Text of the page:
Just so you know, Winnipeg, my official choice for the team I’m rooting for has nothing to do with you but has everything to do with your opponent. The Saskatchewan Roughriders are the most unorthodox and interesting team in the post-season, and for that reason I have picked them as my official playoff team.
If you live in Edmonton, Montreal or Toronto, who do you root for? You have no direct vested interest in the playoffs beyond hoping for entertaining contests. You have to pick someone, right? Since my team was officially eliminated in Week 2 after Calgary dummied them 41-7 in their home opener, I needed to adopt someone and there’s no squad who is as fascinating as the Roughriders.
Zach Collaros has had his moments, but the Riders have found other ways to score in 2018 (Jason Halstead/CFL.ca)
Saskatchewan went 12-6, nearly unseating Calgary as West Division Champions without much of an offence. No team in the West had a harder time scoring touchdowns than Chris Jones’ squad. They went the final four weeks without one passing touchdown and only registered three aerial scores against teams from the West. They jettisoned their top receiver in 2017 (Duron Carter) and didn’t have a wideout finish in the top-15 in yardage. They love to punt, and even the Montreal Alouettes’ offence found the end zone more times than Saskatchewan.
Despite all of these offensive woes, the Riders still finished the year with the second best record in the league. That is not your traditional path to a 12-win season. The source of so many of their points has been well documented as Saskatchewan lapped the field in return touchdowns with 11 different players scoring a combined 15 touchdowns. Whether it be by punt, kickoff, fumble or interception, this team harnessed every ounce of athleticism and aggressive philosophy to beat its opponent. Chris Jones has put together an unconventional blueprint for winning and I’m so curious to see how it works in the post-season.
Now the biggest reason to hop on the Roughriders’ bandwagon is if they win it all, we have no idea who will be the winning quarterback. It could be the former superstar who has been beat up as much, if not more, than any other quarterback. It could be a Canadian, or it could be a defensive analyst from Coastal Carolina University. Now that is some range!
Zach Collaros went to Saskatchewan hoping to regain his MOP form from 2015. Instead Collaros has been forced out of games on three different occasions. He threw more interceptions than touchdowns, but the Roughriders are 10-4 with him in the lineup. As someone who got to see peak Collaros up close, I would love nothing more than for him to go on a playoff heater and finally capture his first Grey Cup that he came so close winning back in 2014.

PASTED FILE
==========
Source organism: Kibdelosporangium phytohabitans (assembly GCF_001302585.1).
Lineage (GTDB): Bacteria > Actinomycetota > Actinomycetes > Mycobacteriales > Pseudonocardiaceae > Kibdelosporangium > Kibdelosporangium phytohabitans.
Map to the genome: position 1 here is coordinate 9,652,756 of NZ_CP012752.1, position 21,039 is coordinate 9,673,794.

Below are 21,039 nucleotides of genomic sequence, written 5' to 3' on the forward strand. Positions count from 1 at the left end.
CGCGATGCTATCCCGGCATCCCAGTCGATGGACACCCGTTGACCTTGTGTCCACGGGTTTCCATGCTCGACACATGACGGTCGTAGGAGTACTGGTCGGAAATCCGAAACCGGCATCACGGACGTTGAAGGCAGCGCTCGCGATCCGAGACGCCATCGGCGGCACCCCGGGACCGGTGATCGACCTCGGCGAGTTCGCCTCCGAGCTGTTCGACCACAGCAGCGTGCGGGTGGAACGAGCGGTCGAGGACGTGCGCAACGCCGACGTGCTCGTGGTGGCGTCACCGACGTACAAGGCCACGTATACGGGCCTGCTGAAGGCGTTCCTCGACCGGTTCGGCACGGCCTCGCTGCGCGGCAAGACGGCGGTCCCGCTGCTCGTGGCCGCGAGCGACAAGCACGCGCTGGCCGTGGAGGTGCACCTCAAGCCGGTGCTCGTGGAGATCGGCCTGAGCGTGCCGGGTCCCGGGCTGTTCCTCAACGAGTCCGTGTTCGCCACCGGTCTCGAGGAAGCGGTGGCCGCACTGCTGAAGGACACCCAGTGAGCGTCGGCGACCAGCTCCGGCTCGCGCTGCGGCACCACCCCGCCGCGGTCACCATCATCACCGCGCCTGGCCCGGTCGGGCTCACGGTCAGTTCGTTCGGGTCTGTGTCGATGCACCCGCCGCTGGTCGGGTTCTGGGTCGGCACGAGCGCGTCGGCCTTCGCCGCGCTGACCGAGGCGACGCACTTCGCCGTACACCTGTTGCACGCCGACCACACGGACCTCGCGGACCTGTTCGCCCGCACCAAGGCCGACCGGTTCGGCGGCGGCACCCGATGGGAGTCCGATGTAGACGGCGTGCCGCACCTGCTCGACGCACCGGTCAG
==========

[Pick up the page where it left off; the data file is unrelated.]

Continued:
But what if Collaros isn’t fully healthy from that Odell Willis hit? Then it gets really interesting! Brandon Bridge did not have the 2018 that he envisioned after nearly leading Saskatchewan over Toronto in the 2017 Eastern Final. As an Argonauts fan, I can tell you that he scared the hell out of us in that second half and, if not for a clutch third down conversion between Ricky Ray and James Wilder Jr., it would have been Bridge playing in last year’s Grey Cup. There is a very plausible reality that sees Bridge doing something that hasn’t happened since Russ Jackson in 1969, a Canadian starting quarterback winning the Grey Cup.
Now, for the final possible outcome that was wildly less plausible about a month ago, the defensive analyst for Coastal Carolina University being showered with confetti as he holds up the Grey Cup trophy. After “retiring” from the game in June, Drew Tate took a job lending his experiences as a quarterback to help the defensive coaching staff for Coastal Carolina. That’s quite a role reversal for the former Big-Ten Offensive Player of the Year (Need proof? Check out his LinkedIn account). I told you this is a unique team. Yes, the odds of Tate, who has been with the team for less than a week, having that sort of impact is slim, but with so much talent on the offensive line, defence and special teams, there is a roadmap for all this to happen.
So for most of Canada, you can take your 5,000-plus yard passing quarterbacks, flashy receivers and quick strike offences. I’ll go with the squad where you can expect the unexpected, where touchdowns come from players with all sorts of jersey numbers from 1 (Shaq Evans) to 92 (Zack Evans). I’m cheering for a team that had more wins (12) than points they outscored their opponent by (6). A Roughriders Grey Cup win would be a triumph for unconventional football and would be crazy story. Now that is something worth rooting for.
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